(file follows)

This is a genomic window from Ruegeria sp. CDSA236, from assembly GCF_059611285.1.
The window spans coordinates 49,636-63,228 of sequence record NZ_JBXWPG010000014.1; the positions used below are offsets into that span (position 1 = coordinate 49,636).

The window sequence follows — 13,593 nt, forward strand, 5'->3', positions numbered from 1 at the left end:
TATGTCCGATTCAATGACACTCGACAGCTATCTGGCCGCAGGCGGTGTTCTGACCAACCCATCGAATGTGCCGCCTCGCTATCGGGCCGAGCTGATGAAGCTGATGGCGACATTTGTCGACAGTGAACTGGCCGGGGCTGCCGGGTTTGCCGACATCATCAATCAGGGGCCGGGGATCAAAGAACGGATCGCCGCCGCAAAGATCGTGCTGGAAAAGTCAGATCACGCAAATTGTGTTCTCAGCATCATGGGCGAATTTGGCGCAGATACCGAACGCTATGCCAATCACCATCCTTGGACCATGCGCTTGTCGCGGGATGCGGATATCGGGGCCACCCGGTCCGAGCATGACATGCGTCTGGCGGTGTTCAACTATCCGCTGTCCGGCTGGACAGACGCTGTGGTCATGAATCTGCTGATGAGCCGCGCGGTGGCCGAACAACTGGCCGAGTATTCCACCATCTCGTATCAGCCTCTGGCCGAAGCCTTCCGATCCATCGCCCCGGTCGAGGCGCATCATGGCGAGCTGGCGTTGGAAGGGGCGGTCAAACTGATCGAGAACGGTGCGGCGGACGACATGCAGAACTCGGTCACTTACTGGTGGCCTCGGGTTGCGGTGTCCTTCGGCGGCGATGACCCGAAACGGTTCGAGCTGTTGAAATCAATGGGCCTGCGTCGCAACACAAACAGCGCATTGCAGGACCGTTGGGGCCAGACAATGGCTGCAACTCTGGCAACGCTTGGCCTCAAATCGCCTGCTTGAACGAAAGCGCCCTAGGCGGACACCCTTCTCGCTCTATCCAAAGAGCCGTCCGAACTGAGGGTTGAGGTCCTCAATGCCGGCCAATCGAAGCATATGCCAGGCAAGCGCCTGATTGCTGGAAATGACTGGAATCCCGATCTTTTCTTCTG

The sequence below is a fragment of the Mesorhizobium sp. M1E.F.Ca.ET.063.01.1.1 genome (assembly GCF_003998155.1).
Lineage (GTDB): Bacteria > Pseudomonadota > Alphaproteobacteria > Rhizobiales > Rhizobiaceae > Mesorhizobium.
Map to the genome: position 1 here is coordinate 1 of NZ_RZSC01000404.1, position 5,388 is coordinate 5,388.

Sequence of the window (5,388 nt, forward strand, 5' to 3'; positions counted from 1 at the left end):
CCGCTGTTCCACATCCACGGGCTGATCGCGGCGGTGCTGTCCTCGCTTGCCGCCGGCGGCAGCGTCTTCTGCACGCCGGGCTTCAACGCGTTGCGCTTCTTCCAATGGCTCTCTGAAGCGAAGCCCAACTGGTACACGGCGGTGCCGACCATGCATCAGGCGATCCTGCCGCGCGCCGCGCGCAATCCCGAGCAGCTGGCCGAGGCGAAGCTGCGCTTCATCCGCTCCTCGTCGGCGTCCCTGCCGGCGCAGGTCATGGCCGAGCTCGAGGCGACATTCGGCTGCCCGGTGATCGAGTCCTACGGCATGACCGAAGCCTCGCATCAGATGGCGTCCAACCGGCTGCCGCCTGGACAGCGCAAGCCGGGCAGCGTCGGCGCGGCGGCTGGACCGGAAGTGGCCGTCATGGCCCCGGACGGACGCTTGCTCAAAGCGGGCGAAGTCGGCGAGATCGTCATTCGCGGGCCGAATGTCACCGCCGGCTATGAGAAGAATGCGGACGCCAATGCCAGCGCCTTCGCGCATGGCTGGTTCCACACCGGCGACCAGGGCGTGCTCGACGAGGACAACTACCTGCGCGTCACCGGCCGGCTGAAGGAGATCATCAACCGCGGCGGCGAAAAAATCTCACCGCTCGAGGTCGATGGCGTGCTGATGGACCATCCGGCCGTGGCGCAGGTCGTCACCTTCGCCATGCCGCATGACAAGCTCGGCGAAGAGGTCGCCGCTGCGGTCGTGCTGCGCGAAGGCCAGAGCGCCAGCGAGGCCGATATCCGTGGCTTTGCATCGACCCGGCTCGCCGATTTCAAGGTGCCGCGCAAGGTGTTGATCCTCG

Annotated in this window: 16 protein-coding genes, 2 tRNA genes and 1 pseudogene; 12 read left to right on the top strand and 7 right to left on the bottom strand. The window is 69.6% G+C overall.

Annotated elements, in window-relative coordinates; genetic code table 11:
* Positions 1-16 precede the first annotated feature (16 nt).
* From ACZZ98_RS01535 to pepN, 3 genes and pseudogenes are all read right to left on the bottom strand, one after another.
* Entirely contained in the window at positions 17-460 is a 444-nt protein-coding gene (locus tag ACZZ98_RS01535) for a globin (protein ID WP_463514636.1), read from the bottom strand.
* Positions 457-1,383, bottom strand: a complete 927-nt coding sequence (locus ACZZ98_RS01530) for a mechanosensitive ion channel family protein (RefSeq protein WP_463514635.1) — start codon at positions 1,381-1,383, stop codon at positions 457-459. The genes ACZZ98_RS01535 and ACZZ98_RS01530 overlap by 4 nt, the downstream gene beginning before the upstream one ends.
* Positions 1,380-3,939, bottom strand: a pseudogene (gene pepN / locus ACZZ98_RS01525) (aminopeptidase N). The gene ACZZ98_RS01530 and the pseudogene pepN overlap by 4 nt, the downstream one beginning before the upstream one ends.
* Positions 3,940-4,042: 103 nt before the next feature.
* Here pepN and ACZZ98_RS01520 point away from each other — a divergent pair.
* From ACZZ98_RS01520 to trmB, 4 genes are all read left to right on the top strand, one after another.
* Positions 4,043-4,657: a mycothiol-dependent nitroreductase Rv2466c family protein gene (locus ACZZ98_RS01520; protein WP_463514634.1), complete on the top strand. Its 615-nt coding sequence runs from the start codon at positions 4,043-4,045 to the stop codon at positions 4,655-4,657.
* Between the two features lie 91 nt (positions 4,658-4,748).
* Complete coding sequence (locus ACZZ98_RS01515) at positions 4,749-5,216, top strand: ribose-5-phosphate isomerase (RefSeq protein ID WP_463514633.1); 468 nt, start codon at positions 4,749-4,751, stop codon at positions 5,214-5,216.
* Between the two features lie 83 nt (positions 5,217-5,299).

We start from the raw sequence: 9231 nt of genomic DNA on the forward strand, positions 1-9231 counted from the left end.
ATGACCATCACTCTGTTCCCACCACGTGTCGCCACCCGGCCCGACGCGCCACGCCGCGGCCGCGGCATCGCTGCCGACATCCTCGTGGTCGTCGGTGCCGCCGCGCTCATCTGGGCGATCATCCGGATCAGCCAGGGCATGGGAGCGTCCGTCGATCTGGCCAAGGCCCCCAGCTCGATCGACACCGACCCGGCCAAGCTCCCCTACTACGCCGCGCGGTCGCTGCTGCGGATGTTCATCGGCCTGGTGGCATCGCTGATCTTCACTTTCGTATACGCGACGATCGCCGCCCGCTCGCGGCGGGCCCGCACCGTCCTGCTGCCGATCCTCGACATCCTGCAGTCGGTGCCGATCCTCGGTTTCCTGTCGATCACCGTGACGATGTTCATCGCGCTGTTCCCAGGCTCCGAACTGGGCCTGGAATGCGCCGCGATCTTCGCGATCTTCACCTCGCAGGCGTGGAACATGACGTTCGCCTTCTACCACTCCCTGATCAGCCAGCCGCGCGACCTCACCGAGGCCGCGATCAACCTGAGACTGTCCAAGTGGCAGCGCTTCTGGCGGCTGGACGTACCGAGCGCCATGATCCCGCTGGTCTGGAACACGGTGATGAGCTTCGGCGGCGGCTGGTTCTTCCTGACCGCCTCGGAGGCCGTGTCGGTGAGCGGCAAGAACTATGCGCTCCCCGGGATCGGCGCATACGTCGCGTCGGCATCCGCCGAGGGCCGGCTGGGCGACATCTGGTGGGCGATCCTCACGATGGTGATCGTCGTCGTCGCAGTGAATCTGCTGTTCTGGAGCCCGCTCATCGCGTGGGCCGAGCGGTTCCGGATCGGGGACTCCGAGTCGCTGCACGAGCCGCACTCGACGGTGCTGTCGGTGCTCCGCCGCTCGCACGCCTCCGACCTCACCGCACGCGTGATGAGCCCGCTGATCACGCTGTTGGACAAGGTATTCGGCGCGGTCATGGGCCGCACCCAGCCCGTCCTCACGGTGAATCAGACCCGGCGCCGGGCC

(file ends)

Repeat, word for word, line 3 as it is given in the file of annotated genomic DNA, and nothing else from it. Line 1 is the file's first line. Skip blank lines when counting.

The window sequence follows — 13,593 nt, forward strand, 5'->3', positions numbered from 1 at the left end: